In May 2013[7], Plaintiff's first grade teacher at West Park Catholic Academy, Kathryn R. Gibson, completed a questionnaire for the Social Security Administration. (Tr. 204-13). She noted Plaintiff was in first grade, and was at grade-level in reading, math, and written language. (Tr. 204). Regarding Plaintiff's ability to care for himself, Ms. Gibson noted Plaintiff had weekly “obvious problem[s]”[8] with handling frustration, being patient, and responding to changes in his own mood. (Tr. 209). She assessed a “slight problem” in the areas of using good judgment, identifying and appropriately asserting emotional needs, using appropriate coping skills, and knowing when to ask for help. Id. She explained Plaintiff has trouble “express[ing] himself in relation to how others react to him”, “will growl or shake” when frustrated, and taking turns is “a challenge for him.” Id. Regarding attending and completing tasks, Ms. Gibson indicated Plaintiff had daily “obvious problems” with waiting to take turns, changing from one activity to another without being disruptive, and working without distracting himself or others. (Tr. 206). He had a “slight problem” paying attention when spoken to directly, refocusing, carrying out multi-step instructions, and working at a reasonable pace. Id. Ms. Gibson explained Plaintiff: “has no problem attending to self-selected or ‘freetime' activities”, but “[w]hen asked to follow multi- step directions he often becomes distracted” and “[h]e has some behaviors which also distract others in the class.” Id. Ms. Gibson indicated in other areas of the questionnaire that Plaintiff only sits next to one person and is kept near the teacher “to help maintain his focus and minimize distractions to others.” (Tr. 207). She stated Plaintiff “often moves as if on ‘fast-forward'”. (Tr. 208). Finally, Ms. Gibson noted Plaintiff's “repetitive gestures and vocalizations . . . sometimes illicit a negative response from his peers” and that these worsened over the course of the school year. (Tr. 211). She also stated Plaintiff “knows he should not repeat words and sounds . . . but he cannot help himself.” Id.

         In June 2013, Ms. Gibson completed a “School Activities Questionnaire”. (Tr. 241-42). In it, she noted Plaintiff's attention span, ability to follow instructions, and ability to respond to criticism were “somewhat less” than others in the class. (Tr. 241). His ability to work independently, and to understand and complete assignments on time were “about the same” as others in his class. Similarly, his ability to learn reading, writing, and mathematics were “about the same with accommodations in place.” Id. His ability to respond to change of routine was, however, “considerably less” than his classmates. Id. Ms. Gibson noted Plaintiff had been excluded from recess “several times related to arguments” and that he was “well-liked by his peers, however, they do react negatively when he produces random vocalizations.” (Tr. 242).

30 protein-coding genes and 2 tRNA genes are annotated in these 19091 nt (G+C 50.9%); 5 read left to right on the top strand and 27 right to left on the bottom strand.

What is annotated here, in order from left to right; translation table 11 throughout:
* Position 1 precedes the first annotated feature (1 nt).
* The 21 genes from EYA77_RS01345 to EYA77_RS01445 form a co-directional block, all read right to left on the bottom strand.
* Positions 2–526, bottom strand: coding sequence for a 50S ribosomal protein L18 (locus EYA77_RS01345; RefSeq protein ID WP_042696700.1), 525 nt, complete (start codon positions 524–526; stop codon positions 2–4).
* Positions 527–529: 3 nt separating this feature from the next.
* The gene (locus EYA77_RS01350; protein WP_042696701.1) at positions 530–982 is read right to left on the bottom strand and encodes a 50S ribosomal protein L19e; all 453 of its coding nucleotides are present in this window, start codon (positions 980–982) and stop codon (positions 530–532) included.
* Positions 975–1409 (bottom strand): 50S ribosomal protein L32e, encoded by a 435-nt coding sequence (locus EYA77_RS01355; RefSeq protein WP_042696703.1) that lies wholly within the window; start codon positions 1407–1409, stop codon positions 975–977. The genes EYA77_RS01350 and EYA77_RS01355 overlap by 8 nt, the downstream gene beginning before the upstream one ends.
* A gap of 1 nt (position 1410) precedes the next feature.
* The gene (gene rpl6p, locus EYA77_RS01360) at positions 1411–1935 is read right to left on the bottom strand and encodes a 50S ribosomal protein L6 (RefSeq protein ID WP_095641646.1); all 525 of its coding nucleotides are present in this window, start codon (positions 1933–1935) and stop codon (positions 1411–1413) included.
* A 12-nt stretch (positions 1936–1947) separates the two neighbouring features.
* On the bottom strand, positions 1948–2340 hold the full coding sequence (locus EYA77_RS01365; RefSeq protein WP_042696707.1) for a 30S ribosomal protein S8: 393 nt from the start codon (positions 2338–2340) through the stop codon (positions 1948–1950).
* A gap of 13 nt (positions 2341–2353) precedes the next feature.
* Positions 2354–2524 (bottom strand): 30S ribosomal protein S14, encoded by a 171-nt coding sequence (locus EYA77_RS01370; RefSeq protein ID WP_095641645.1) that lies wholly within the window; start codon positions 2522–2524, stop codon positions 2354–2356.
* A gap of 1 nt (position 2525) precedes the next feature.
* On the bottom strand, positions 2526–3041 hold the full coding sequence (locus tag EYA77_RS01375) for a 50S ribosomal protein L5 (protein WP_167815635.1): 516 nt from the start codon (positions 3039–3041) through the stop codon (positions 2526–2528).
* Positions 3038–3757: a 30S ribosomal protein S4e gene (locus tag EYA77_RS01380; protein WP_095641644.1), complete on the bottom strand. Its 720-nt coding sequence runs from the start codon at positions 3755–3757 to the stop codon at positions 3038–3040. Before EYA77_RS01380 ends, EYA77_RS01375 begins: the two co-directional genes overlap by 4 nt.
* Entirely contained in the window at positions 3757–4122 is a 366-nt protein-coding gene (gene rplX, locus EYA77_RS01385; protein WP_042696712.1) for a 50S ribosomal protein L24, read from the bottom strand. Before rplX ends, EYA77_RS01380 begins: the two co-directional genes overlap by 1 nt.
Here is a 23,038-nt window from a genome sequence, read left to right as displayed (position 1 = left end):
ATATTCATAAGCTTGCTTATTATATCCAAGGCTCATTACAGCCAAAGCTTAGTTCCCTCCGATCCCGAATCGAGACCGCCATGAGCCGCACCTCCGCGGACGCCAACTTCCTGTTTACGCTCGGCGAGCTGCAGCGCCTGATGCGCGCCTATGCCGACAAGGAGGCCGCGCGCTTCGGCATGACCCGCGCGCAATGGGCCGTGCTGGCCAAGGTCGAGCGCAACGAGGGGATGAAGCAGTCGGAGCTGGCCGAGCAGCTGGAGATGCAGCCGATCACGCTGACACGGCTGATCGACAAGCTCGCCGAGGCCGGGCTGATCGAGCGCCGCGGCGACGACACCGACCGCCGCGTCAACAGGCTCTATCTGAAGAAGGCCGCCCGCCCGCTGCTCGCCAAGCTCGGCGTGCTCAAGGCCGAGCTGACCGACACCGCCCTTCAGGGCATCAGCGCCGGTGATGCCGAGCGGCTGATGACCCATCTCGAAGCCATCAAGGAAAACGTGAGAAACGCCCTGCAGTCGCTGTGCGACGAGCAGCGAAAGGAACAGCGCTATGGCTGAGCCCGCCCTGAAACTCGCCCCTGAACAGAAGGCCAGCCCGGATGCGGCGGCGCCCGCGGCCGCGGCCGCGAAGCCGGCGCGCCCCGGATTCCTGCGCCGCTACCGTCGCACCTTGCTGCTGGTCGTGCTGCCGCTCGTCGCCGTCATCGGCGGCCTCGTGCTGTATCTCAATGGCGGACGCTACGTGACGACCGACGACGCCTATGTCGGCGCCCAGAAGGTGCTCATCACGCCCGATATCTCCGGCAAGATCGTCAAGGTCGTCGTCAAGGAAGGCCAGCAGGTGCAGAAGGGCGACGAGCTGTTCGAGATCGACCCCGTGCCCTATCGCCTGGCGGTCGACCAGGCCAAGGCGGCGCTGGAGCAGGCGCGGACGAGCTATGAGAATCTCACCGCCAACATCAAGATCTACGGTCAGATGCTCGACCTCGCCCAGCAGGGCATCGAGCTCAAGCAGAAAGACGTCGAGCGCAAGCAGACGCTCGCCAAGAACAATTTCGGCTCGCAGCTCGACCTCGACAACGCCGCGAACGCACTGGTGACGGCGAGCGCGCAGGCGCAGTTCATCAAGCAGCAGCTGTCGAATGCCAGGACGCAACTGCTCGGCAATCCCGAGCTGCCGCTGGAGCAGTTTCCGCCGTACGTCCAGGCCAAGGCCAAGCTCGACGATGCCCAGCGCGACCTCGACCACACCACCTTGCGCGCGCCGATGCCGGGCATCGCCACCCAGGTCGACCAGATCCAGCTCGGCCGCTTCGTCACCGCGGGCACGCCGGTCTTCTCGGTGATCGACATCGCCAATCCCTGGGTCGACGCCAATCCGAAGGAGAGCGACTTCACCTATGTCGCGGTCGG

In January 2014, Plaintiff was given a conduct warning for “hitting, punching, [and] poking” another student. (Tr. 248). Plaintiff said he was just playing. Id.

         In May 2014, Plaintiff's teacher (Mrs. Link) wrote a letter to Plaintiff's attorney. (Tr. 253). In it, she described a November 2013 parent-teacher conference where she had discussed behavior related infractions (“talking and not participating fully in specials classes, threatening words to one classmate, and threatening gesture to another”). She also described a January 2014 conference where Copeland indicated “they were still trying to find a counselor who could help [Plaintiff].” Id. The teacher's “main concern at that conference was the incidents involving hitting and punching when the class was transitioning to recess to ...